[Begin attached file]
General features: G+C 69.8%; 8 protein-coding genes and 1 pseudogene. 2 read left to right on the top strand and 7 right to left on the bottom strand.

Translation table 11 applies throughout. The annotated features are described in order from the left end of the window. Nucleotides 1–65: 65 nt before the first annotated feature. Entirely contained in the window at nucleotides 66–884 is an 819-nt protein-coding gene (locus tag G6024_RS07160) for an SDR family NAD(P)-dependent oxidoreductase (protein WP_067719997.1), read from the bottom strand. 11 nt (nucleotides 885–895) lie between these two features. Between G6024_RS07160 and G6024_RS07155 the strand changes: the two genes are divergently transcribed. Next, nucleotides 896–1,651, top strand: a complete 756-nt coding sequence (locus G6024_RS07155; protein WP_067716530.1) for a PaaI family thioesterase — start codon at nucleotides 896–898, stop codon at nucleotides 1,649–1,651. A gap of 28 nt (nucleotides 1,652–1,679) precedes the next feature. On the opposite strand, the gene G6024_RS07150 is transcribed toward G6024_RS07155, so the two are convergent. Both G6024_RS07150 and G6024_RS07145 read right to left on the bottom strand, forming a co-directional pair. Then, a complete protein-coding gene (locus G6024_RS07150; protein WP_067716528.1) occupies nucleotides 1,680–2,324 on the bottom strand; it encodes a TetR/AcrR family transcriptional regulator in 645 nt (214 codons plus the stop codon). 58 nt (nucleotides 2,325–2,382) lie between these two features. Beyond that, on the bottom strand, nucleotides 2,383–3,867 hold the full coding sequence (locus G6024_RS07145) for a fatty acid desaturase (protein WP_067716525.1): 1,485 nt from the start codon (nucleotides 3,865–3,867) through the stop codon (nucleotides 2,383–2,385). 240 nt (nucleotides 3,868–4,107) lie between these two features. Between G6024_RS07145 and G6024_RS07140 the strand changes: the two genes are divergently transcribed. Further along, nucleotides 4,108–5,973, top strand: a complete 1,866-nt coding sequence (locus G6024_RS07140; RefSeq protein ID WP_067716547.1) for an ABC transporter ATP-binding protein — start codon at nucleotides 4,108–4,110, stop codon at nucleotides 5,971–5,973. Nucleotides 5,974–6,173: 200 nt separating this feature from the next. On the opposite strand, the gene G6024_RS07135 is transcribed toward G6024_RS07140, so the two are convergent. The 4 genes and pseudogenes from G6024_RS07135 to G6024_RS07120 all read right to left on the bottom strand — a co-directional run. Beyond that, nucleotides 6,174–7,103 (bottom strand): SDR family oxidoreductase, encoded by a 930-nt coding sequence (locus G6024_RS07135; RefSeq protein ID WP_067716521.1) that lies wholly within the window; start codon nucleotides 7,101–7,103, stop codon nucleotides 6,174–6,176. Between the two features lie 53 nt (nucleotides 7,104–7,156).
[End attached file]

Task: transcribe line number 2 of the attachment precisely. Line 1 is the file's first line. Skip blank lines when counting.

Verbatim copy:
Translation table 11 applies throughout. The annotated features are described in order from the left end of the window. Nucleotides 1–65: 65 nt before the first annotated feature. Entirely contained in the window at nucleotides 66–884 is an 819-nt protein-coding gene (locus tag G6024_RS07160) for an SDR family NAD(P)-dependent oxidoreductase (protein WP_067719997.1), read from the bottom strand. 11 nt (nucleotides 885–895) lie between these two features. Between G6024_RS07160 and G6024_RS07155 the strand changes: the two genes are divergently transcribed. Next, nucleotides 896–1,651, top strand: a complete 756-nt coding sequence (locus G6024_RS07155; protein WP_067716530.1) for a PaaI family thioesterase — start codon at nucleotides 896–898, stop codon at nucleotides 1,649–1,651. A gap of 28 nt (nucleotides 1,652–1,679) precedes the next feature. On the opposite strand, the gene G6024_RS07150 is transcribed toward G6024_RS07155, so the two are convergent. Both G6024_RS07150 and G6024_RS07145 read right to left on the bottom strand, forming a co-directional pair. Then, a complete protein-coding gene (locus G6024_RS07150; protein WP_067716528.1) occupies nucleotides 1,680–2,324 on the bottom strand; it encodes a TetR/AcrR family transcriptional regulator in 645 nt (214 codons plus the stop codon). 58 nt (nucleotides 2,325–2,382) lie between these two features. Beyond that, on the bottom strand, nucleotides 2,383–3,867 hold the full coding sequence (locus G6024_RS07145) for a fatty acid desaturase (protein WP_067716525.1): 1,485 nt from the start codon (nucleotides 3,865–3,867) through the stop codon (nucleotides 2,383–2,385). 240 nt (nucleotides 3,868–4,107) lie between these two features. Between G6024_RS07145 and G6024_RS07140 the strand changes: the two genes are divergently transcribed. Further along, nucleotides 4,108–5,973, top strand: a complete 1,866-nt coding sequence (locus G6024_RS07140; RefSeq protein ID WP_067716547.1) for an ABC transporter ATP-binding protein — start codon at nucleotides 4,108–4,110, stop codon at nucleotides 5,971–5,973. Nucleotides 5,974–6,173: 200 nt separating this feature from the next. On the opposite strand, the gene G6024_RS07135 is transcribed toward G6024_RS07140, so the two are convergent. The 4 genes and pseudogenes from G6024_RS07135 to G6024_RS07120 all read right to left on the bottom strand — a co-directional run. Beyond that, nucleotides 6,174–7,103 (bottom strand): SDR family oxidoreductase, encoded by a 930-nt coding sequence (locus G6024_RS07135; RefSeq protein ID WP_067716521.1) that lies wholly within the window; start codon nucleotides 7,101–7,103, stop codon nucleotides 6,174–6,176. Between the two features lie 53 nt (nucleotides 7,104–7,156).